Preview of the ABC New Hampshire #GOPDebate

To set up the stage for the ABC New Hampshire Debate in the Republican primaries, we need to first see what Iowa taught us.

1. The polls haven’t settled yet. I’ve been grousing about the polls looking sloppier and sloppier as Iowa approached. Small sample sizes. Large margin of errors. The final poll that was supposed to be the best was the Des Moines Register/Bloomberg poll, which had a MOE of 4%. So by almost that percentage, they overestimated Trump and underestimated Cruz, and Rubio did over 8% better in his results.

Where was the greatest difference between the actual results and the RCP average of the last 9 polls?

Marco Rubio +6.99%
Ted Cruz +3.65%
Ben Carson +1.42%
Rand Paul +0.54%
Rick Santorum -0.16%
Carly Fiorina -0.47%
Chris Christie -0.8%
John Kasich -1.03%
Jeb Bush -1.2%
Mike Huckabee -1.21%
Donald Trump -4.91%

How did they actually finish?

Ted Cruz 27.65%
Donald Trump 24.31%
Marco Rubio 23.1%
Ben Carson 9.31%
Rand Paul 4.54%
Jeb Bush 2.8%
Carly Fiorina 1.861%
John Kasich 1.86%
Mike Huckabee 1.79%
Chris Christie 1.76%
Rick Santorum 0.95%

2. The enthusiasm is on the Republican side. Over 186,000 votes were cast on the Republican side in Iowa. Compare that to 2012 when Iowa’s turnout was 121,501 and 2008 when it was 119,188. Rubio’s 3rd place amount of 43,165 voters would have been an easy 1st place in the previous two cycles. You know how people could tell the Democratic candidate was going to win in 2008 no matter what? The amount of participation in the caucuses and primaries. The Clinton/Obama/Edwards race was much more interesting than the McCain/Romney/Huckabee one.

3. The exit polls were interesting. for example, Cruz won with those who called themselves “Very Conservative,” Rubio won with those who called themselves “Somewhat Conservative,” and Trump won with those who called themselves “Moderate.” 64% of those who cacucused would describe themselves as a born-again or evangelical Christian, and while Cruz won those voters, he came in third with the other 36%. Among those who said immigration was their most important issue, Trump won. (“I’m gonna build a wall!”) Among those who said terrorism was their biggest concern, Cruz won. (“Let’s carpet-bomb Syria!”) Among those who said the economy was their biggest concern, Rubio won. (“My dad was a bartender…”)

Now, looking ahead to the debate…

ABC set its rules weeks ago. The participants would be whoever the top three were in Iowa, and whoever is averaging in the top six nationally and/or in New Hampshire. Personally I would think that a candidate that actually won a delegate would carry more weight, but with this criteria, and because Rand Paul, Mike Huckabee, and Rick Santorum dropped out, it means that Carly Fiorina is the only candidate of the remaining eight who will not be on the stage. Not a good look to have the only female candidate excluded in this manner. They might as well let her on because she has a delegate, she finished higher than Kasich and Christie in Iowa, and she’s polling ahead of Carson in New Hampshire. (The WBUR poll had her ahead of Christie too.) Not to mention the MOE’s on the national and New Hampshire polls are no different than the ones before Iowa, and we see how that turned out.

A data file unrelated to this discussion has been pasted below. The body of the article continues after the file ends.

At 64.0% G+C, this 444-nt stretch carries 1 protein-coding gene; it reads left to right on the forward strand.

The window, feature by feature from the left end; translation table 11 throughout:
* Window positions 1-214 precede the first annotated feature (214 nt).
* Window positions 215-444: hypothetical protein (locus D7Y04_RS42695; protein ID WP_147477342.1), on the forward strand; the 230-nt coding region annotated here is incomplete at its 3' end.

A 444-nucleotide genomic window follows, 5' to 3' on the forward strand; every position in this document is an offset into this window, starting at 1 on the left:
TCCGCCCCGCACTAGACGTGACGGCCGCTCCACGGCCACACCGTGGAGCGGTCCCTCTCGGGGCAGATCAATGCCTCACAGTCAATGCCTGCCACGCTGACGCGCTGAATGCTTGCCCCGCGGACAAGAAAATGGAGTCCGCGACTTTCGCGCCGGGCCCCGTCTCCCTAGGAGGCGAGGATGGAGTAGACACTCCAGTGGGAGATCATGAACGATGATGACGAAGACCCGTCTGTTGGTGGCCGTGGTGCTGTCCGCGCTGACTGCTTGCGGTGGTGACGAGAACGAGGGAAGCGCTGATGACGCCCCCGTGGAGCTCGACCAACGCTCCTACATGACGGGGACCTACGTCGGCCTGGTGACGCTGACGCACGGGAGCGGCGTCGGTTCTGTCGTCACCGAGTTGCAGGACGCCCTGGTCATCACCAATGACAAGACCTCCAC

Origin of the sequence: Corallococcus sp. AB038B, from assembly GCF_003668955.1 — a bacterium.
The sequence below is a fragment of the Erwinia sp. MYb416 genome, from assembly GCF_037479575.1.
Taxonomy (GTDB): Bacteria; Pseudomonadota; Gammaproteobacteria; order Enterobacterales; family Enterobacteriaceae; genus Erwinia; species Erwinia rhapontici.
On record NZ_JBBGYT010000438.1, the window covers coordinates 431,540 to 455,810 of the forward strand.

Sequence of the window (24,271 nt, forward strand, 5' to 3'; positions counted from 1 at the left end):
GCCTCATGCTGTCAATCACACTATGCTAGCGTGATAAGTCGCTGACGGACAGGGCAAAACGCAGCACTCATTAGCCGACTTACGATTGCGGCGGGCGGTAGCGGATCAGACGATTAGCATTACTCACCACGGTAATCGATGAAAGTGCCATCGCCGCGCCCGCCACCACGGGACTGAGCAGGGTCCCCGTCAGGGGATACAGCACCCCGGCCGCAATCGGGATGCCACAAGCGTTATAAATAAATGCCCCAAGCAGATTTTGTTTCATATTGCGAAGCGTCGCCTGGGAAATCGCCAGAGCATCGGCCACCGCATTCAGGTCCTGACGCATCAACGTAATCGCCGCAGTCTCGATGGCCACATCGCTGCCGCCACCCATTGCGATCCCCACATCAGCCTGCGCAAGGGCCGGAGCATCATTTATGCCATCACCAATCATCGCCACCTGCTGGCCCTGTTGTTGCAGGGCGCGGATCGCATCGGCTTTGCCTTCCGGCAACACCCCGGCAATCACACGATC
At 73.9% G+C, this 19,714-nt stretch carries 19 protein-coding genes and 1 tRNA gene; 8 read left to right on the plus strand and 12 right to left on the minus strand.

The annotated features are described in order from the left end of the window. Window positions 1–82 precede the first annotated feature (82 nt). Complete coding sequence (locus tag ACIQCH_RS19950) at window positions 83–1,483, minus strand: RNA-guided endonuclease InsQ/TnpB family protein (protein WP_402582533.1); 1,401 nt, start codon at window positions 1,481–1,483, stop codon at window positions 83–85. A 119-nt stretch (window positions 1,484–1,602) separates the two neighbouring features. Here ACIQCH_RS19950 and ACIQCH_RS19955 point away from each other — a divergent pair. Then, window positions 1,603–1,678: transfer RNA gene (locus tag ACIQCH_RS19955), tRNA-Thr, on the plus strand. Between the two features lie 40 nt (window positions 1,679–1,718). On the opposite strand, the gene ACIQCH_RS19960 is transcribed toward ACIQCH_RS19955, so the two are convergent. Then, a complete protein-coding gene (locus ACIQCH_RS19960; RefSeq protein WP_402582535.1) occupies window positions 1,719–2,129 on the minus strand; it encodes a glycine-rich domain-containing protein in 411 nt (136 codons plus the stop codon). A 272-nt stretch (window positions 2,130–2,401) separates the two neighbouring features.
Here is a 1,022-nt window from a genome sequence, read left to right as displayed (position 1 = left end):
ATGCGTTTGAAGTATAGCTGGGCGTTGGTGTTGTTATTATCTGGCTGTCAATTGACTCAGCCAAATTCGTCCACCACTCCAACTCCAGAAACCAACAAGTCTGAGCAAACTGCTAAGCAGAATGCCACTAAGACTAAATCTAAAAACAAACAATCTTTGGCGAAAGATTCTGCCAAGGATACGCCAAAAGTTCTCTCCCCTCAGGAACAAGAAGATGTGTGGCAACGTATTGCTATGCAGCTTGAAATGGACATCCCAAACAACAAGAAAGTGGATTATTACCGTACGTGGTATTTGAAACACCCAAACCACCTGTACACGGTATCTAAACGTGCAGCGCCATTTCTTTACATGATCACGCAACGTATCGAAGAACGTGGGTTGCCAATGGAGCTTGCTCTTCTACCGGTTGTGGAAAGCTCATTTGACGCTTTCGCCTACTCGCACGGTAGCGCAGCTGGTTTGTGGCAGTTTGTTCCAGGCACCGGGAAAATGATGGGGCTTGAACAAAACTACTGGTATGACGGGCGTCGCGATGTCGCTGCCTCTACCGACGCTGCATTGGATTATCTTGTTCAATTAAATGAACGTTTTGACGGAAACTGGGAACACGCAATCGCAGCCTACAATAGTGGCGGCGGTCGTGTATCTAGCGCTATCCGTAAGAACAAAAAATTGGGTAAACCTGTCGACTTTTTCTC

The line-up will be John Kasich, Jeb Bush, Marco Rubio, Donald Trump in center, Ted Cruz, Ben Carson, and Chris Christie. The moderators will be ABC’s David Muir and Martha Radditz, WMUR’s Josh McElveen, and’s Mary Katharine Ham.

Going into the debate, the campaigns are about trajectory. Trump absorbed his Iowa loss for about 12 hours, then came swinging as only Trump can. The polls were inflated, Cruz stole the election, Cruz is a Canadian, “He’s a fraud!” etc. But now New Hampshire is a must-win for Trump. He’s been way ahead in the polls there for so long that if he goes 0-2, his message about winning is dead.

Cruz has the ability to say he won Iowa, but over the past 40 years, George W. Bush is the only Republican to win Iowa and go on to win the nomination. Plus the Carson campaign is still made about the dirty tricks played on caucus night. Cruz isn’t naturally a good candidate for New Hampshire, but if he doesn’t finish in the top three, he looks like a Huckabee-Santorum Iowa candidate, not someone who can actually unite the party and win.

Rubio finished better than expected of any candidate in Iowa. The worst thing for him was to have Rick Santorum endorse him. Santorum was so bad in post-endorsement interviews, I’m sure Rubio’s campaign wishes Rick had just endorsed anyone else. Rubio’s numbers have shot up, and now he needs to finish first or second in New Hampshire. Second would be a win. First would be a mandate to everyone not named Trump or Cruz to drop out.

Carson went home for a few days “to get a change of clothes.” Uh huh. I expect him to finish seventh or eighth in New Hampshire.

Two words define Bush right now: “Please clap.” His main goal right now is to have the best finish among the three remaining governors. If he doesn’t land in the top four, he’s toast. At that point, it’ll look like he’s running to burn through millions of more dollars out of spite.

Kasich and Christie have put all of their eggs in New Hampshire, and Kasich’s been having the better polling. Christie attacks Rubio almost as much as Right 2 Rise these days, and it’s not winning him votes. Meanwhile, Kasich tries to keep it positive. See how that works? Kasich is actually in third in a few polls, and if he can finish in third, he has a path to follow.

We’ll see how the debate goes, but my guess is in about a week, we’ll be down to five candidates, with one of them as the one where everyone says “Why haven’t they dropped out yet?” (No, Jim Gilmore, you’re not a real candidate. Quit pretending.)

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